We’d be lying if we said we could feel the benefit of the new Boxster S’s extra 5bhp. Porsche may have reduced weight so that the total power-to-weight gain is 9bhp per tonne, but it’s still a negligible performance gain – mostly because the allotment of torque is unchanged.
But then the Boxster S wasn’t, and isn’t, a car in need of more get up and go. Porsche’s lightning-quick optional PDK gearbox and amazingly effective launch control system make this a very rapid car from a standstill. The Audi TT RS coupé we tested in 2010, with its significant power, torque and traction advantages, was no faster through either 60mph or 100mph. Or to put it another way, the 911 3.4 we tested a few months ago (a manual without launch control) was a tenth slower than this car to 60mph and would need a full quarter of a mile before hauling in its little brother.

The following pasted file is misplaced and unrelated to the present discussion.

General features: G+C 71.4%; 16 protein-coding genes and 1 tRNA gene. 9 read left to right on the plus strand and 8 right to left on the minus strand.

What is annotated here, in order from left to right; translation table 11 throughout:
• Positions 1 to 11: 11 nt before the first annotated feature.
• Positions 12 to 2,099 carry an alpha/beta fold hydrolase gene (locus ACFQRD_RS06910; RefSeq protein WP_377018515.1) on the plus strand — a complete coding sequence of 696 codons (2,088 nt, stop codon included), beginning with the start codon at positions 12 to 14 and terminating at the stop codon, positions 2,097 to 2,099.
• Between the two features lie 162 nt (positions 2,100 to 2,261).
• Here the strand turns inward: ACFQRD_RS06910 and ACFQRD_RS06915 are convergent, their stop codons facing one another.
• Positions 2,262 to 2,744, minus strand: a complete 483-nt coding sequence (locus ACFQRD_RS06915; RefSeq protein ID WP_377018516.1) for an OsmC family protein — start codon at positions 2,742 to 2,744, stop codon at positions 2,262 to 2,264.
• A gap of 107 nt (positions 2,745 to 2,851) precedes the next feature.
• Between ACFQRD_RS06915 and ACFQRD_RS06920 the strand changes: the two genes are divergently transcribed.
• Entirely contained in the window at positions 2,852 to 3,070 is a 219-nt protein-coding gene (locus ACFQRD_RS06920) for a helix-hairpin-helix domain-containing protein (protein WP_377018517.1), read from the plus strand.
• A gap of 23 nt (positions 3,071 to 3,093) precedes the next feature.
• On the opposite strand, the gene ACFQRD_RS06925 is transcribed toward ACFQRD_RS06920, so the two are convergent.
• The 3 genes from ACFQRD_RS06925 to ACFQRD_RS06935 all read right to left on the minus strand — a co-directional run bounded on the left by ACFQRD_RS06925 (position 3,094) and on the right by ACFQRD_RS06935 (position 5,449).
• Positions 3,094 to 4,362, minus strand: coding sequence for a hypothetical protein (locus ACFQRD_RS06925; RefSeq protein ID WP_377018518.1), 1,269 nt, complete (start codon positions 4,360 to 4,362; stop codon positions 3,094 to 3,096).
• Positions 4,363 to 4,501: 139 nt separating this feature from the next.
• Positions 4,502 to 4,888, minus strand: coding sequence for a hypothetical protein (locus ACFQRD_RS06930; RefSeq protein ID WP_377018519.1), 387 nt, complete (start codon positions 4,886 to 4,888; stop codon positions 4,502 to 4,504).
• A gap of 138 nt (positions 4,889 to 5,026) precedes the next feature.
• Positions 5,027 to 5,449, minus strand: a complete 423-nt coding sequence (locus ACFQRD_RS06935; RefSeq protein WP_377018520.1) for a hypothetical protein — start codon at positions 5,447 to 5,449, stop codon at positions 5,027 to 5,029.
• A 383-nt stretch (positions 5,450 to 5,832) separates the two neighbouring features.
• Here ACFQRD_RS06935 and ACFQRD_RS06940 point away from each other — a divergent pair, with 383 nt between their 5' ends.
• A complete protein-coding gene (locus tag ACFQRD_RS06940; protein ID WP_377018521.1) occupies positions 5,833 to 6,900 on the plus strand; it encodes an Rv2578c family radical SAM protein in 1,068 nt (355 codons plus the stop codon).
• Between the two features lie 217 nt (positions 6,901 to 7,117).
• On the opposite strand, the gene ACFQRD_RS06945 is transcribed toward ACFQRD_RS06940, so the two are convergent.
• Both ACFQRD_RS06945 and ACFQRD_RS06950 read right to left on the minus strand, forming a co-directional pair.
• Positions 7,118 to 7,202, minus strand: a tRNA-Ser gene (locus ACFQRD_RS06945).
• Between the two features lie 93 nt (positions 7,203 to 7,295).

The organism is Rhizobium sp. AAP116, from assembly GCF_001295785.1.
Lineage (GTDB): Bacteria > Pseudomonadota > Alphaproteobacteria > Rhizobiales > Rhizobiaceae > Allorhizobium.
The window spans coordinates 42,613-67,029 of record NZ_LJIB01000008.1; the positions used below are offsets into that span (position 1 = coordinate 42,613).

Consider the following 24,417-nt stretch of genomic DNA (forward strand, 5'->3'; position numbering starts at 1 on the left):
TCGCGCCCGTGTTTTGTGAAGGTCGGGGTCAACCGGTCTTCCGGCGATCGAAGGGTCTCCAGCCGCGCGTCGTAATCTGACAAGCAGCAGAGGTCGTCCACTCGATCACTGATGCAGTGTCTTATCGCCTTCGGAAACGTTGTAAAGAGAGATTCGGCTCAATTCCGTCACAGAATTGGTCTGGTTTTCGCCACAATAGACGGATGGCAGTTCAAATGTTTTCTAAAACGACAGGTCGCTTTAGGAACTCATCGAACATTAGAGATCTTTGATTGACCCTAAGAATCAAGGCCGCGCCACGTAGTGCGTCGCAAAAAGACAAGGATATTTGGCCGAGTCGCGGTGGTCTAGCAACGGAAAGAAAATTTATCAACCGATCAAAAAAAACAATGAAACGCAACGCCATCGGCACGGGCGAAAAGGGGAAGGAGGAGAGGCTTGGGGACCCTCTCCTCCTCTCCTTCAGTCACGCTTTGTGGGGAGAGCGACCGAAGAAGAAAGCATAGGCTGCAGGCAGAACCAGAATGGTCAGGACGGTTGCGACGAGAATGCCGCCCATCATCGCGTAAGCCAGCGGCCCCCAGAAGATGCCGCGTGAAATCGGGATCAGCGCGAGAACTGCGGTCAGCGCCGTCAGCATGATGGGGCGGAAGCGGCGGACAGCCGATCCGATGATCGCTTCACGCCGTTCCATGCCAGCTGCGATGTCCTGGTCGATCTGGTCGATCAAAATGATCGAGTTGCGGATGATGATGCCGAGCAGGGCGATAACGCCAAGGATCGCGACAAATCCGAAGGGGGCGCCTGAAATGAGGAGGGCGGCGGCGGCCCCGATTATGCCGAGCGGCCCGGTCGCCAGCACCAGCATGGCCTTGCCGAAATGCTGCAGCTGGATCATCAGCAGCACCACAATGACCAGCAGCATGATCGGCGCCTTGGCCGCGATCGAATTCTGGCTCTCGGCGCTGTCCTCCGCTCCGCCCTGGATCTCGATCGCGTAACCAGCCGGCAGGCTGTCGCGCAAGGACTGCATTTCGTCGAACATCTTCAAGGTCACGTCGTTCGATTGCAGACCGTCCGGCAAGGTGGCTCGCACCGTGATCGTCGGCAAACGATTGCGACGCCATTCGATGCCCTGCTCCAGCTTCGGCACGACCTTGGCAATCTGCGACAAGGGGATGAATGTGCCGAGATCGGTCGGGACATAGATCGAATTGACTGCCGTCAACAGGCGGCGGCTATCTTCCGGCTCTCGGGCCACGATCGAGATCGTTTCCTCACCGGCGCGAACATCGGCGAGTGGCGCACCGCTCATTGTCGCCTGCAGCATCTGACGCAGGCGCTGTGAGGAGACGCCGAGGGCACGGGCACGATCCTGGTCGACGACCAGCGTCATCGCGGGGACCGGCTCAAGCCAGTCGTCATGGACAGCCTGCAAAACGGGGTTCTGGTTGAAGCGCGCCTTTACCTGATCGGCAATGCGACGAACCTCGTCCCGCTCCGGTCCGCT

Flexibility, response and creamy smoothness are key to the motive appeal of the car’s flat six. You can rev this turbine masterpiece beyond 7500rpm without the faintest complaint, and once above 5000rpm it’s as potent as any motor in the class.
Porsche’s excellent paddleshift transmission makes keeping that engine on song an entirely enjoyable task. In manual mode the gearbox can drop two ratios without pausing between them, or left to shift by its own logic, it’s laid back in Normal mode and quick witted in Sport.
If there’s one area to criticise, it’s the tendency of that gearbox to interrupt your enjoyment of the powertrain when it ‘coasts’. Like the latest 911, the Boxster’s PDK ’box disconnects from the wheels when you lift the throttle at a cruise. This allows the engine to idle and reduces fuel consumption, but coming back on to the throttle causes a small but unwelcome shunt in the driveline. Thankfully, Sport mode disables this coasting.